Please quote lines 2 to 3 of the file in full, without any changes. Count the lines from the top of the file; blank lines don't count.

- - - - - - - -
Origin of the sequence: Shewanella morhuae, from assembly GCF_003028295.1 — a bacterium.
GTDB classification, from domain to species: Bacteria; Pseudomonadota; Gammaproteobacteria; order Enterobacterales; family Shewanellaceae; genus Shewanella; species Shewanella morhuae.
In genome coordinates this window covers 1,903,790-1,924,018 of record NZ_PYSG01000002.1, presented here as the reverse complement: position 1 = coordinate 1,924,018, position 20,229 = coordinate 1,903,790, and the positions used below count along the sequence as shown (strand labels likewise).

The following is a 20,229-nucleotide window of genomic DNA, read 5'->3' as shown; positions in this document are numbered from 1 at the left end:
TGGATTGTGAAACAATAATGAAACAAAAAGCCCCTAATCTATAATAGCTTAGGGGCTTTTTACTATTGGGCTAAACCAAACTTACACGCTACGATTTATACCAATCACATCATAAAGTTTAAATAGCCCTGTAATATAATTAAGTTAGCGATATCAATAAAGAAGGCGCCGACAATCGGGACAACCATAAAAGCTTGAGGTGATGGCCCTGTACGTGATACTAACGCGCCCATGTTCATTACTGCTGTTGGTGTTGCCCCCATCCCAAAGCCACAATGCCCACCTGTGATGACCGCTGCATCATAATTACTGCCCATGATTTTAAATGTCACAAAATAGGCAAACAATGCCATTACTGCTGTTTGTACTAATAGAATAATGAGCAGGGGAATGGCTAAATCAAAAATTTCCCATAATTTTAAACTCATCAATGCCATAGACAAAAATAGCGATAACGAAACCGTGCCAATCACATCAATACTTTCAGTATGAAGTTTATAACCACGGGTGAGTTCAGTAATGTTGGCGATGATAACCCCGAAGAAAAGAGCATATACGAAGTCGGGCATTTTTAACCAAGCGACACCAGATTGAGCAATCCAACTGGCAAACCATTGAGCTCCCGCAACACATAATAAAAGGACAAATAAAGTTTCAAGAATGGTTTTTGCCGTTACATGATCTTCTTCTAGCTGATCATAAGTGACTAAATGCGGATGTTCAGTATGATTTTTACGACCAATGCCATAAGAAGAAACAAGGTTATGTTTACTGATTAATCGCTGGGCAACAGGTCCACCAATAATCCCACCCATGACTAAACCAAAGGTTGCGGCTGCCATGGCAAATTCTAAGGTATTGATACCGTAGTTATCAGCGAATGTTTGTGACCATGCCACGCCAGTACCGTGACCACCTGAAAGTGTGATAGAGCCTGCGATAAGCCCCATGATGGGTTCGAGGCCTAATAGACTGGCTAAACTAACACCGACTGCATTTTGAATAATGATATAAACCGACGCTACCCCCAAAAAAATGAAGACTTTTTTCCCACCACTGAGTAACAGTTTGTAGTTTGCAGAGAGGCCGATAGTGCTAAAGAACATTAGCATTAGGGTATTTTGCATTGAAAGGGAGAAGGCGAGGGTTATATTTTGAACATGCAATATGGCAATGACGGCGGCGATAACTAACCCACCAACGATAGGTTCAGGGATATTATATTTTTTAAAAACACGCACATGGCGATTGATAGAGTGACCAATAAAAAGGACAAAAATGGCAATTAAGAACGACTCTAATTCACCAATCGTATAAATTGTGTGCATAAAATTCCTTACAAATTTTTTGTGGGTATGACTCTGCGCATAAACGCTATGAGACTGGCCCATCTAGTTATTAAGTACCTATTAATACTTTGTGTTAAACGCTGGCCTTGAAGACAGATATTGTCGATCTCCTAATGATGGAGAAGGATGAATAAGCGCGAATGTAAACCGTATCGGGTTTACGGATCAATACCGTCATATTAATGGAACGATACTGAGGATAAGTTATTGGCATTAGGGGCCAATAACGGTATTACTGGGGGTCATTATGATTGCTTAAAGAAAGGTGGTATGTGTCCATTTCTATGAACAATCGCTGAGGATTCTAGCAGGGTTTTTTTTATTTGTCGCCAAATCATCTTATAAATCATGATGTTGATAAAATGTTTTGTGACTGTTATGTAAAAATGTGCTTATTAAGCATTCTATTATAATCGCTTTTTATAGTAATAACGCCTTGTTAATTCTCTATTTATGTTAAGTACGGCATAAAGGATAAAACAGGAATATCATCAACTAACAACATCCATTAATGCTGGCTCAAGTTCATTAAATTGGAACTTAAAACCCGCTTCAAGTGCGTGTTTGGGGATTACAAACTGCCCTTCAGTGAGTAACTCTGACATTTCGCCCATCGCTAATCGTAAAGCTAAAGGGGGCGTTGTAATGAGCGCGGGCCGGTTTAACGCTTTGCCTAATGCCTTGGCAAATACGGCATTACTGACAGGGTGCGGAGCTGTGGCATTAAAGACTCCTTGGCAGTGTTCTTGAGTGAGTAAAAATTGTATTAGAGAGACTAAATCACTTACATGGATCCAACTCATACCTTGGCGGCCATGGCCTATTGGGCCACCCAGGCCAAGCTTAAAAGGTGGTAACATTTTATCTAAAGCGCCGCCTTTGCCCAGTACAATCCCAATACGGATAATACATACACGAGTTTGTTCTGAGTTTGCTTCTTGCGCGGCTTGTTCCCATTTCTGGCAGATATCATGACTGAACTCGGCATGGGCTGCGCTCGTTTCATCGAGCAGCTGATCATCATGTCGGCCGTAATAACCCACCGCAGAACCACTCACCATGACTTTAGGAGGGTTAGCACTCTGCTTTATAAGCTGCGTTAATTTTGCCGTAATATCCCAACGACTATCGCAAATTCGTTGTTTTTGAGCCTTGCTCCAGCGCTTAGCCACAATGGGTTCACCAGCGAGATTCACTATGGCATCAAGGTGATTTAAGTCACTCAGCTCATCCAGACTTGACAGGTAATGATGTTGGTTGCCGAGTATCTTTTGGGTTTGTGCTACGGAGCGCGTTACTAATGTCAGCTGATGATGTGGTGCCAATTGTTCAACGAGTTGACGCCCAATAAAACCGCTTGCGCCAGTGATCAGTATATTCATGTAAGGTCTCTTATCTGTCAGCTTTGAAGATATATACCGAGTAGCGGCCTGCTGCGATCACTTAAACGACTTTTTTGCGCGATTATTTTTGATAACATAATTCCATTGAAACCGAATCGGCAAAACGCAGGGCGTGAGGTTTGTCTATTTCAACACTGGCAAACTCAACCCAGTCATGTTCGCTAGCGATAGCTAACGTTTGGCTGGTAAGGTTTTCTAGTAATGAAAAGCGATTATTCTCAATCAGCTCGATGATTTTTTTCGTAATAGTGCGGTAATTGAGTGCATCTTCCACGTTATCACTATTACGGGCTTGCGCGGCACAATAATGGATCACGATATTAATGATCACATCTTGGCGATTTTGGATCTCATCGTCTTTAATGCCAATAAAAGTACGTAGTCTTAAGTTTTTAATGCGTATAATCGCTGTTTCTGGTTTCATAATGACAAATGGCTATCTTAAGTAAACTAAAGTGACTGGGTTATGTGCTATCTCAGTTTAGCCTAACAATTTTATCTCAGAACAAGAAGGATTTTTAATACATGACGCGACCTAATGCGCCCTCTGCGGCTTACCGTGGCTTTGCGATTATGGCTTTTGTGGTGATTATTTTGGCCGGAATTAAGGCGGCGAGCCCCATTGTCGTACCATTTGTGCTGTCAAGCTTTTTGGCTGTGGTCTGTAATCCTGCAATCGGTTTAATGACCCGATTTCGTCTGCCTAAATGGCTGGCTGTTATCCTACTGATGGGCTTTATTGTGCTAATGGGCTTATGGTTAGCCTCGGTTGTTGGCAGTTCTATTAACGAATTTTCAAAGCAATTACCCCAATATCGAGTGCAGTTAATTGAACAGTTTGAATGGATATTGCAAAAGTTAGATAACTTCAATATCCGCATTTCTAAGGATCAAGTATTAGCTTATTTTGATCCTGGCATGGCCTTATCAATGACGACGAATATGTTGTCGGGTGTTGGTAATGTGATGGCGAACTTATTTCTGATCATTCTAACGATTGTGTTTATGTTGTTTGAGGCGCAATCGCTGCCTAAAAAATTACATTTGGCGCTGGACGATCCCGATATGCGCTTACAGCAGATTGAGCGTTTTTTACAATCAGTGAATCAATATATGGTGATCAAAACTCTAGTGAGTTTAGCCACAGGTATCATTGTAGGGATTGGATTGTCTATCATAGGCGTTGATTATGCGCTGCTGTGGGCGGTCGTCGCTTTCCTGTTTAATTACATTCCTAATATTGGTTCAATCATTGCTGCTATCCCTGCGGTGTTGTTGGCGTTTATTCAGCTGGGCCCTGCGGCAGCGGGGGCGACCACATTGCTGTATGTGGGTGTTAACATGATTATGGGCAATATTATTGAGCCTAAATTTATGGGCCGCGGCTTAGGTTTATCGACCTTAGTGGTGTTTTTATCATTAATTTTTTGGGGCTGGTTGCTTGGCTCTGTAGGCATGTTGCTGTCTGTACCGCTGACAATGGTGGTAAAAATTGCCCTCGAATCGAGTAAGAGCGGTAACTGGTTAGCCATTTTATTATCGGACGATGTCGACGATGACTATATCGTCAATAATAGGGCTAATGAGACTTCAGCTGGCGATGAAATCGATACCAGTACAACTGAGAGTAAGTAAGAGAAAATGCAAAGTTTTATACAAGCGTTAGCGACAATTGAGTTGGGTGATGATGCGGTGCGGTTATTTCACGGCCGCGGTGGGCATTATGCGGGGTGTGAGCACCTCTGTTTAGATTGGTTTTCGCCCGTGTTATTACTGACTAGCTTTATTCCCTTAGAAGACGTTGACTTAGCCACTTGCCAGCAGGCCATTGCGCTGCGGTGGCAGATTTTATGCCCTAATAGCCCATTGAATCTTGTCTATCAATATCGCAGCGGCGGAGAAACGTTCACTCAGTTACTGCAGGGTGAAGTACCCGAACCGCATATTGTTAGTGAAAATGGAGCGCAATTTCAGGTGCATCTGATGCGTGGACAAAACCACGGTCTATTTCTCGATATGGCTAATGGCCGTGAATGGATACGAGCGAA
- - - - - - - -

GTDB classification, from domain to species: Bacteria; Pseudomonadota; Gammaproteobacteria; order Enterobacterales; family Shewanellaceae; genus Shewanella; species Shewanella morhuae.
In genome coordinates this window covers 1,903,790-1,924,018 of record NZ_PYSG01000002.1, presented here as the reverse complement: position 1 = coordinate 1,924,018, position 20,229 = coordinate 1,903,790, and the positions used below count along the sequence as shown (strand labels likewise).